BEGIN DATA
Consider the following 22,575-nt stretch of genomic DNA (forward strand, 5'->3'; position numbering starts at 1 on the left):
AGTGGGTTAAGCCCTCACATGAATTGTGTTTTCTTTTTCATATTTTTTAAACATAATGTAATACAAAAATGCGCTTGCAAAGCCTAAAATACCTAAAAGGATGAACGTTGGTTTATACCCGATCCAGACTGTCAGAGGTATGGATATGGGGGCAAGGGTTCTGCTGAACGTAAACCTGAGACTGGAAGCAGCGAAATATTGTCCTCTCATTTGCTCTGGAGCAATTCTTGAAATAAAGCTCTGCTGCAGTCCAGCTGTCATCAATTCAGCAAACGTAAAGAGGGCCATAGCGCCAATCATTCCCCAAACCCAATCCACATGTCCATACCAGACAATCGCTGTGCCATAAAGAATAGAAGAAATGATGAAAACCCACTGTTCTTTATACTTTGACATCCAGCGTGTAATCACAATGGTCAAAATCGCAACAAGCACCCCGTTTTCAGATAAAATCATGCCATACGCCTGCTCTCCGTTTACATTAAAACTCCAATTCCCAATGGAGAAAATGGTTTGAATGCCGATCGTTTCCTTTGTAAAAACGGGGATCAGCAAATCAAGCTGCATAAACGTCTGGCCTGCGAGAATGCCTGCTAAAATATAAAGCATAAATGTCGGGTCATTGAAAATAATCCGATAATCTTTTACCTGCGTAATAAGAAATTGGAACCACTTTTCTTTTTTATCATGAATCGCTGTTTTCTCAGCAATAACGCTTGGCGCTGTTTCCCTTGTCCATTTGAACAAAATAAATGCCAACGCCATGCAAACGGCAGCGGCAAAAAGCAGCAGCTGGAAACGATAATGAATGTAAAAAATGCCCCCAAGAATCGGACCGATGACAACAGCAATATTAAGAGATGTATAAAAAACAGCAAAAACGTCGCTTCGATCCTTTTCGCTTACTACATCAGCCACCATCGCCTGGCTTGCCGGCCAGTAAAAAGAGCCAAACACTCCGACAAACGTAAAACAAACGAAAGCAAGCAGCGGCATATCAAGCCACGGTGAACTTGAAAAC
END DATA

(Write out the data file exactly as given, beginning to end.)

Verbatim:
Consider the following 22,575-nt stretch of genomic DNA (forward strand, 5'->3'; position numbering starts at 1 on the left):
AGTGGGTTAAGCCCTCACATGAATTGTGTTTTCTTTTTCATATTTTTTAAACATAATGTAATACAAAAATGCGCTTGCAAAGCCTAAAATACCTAAAAGGATGAACGTTGGTTTATACCCGATCCAGACTGTCAGAGGTATGGATATGGGGGCAAGGGTTCTGCTGAACGTAAACCTGAGACTGGAAGCAGCGAAATATTGTCCTCTCATTTGCTCTGGAGCAATTCTTGAAATAAAGCTCTGCTGCAGTCCAGCTGTCATCAATTCAGCAAACGTAAAGAGGGCCATAGCGCCAATCATTCCCCAAACCCAATCCACATGTCCATACCAGACAATCGCTGTGCCATAAAGAATAGAAGAAATGATGAAAACCCACTGTTCTTTATACTTTGACATCCAGCGTGTAATCACAATGGTCAAAATCGCAACAAGCACCCCGTTTTCAGATAAAATCATGCCATACGCCTGCTCTCCGTTTACATTAAAACTCCAATTCCCAATGGAGAAAATGGTTTGAATGCCGATCGTTTCCTTTGTAAAAACGGGGATCAGCAAATCAAGCTGCATAAACGTCTGGCCTGCGAGAATGCCTGCTAAAATATAAAGCATAAATGTCGGGTCATTGAAAATAATCCGATAATCTTTTACCTGCGTAATAAGAAATTGGAACCACTTTTCTTTTTTATCATGAATCGCTGTTTTCTCAGCAATAACGCTTGGCGCTGTTTCCCTTGTCCATTTGAACAAAATAAATGCCAACGCCATGCAAACGGCAGCGGCAAAAAGCAGCAGCTGGAAACGATAATGAATGTAAAAAATGCCCCCAAGAATCGGACCGATGACAACAGCAATATTAAGAGATGTATAAAAAACAGCAAAAACGTCGCTTCGATCCTTTTCGCTTACTACATCAGCCACCATCGCCTGGCTTGCCGGCCAGTAAAAAGAGCCAAACACTCCGACAAACGTAAAACAAACGAAAGCAAGCAGCGGCATATCAAGCCACGGTGAACTTGAAAAC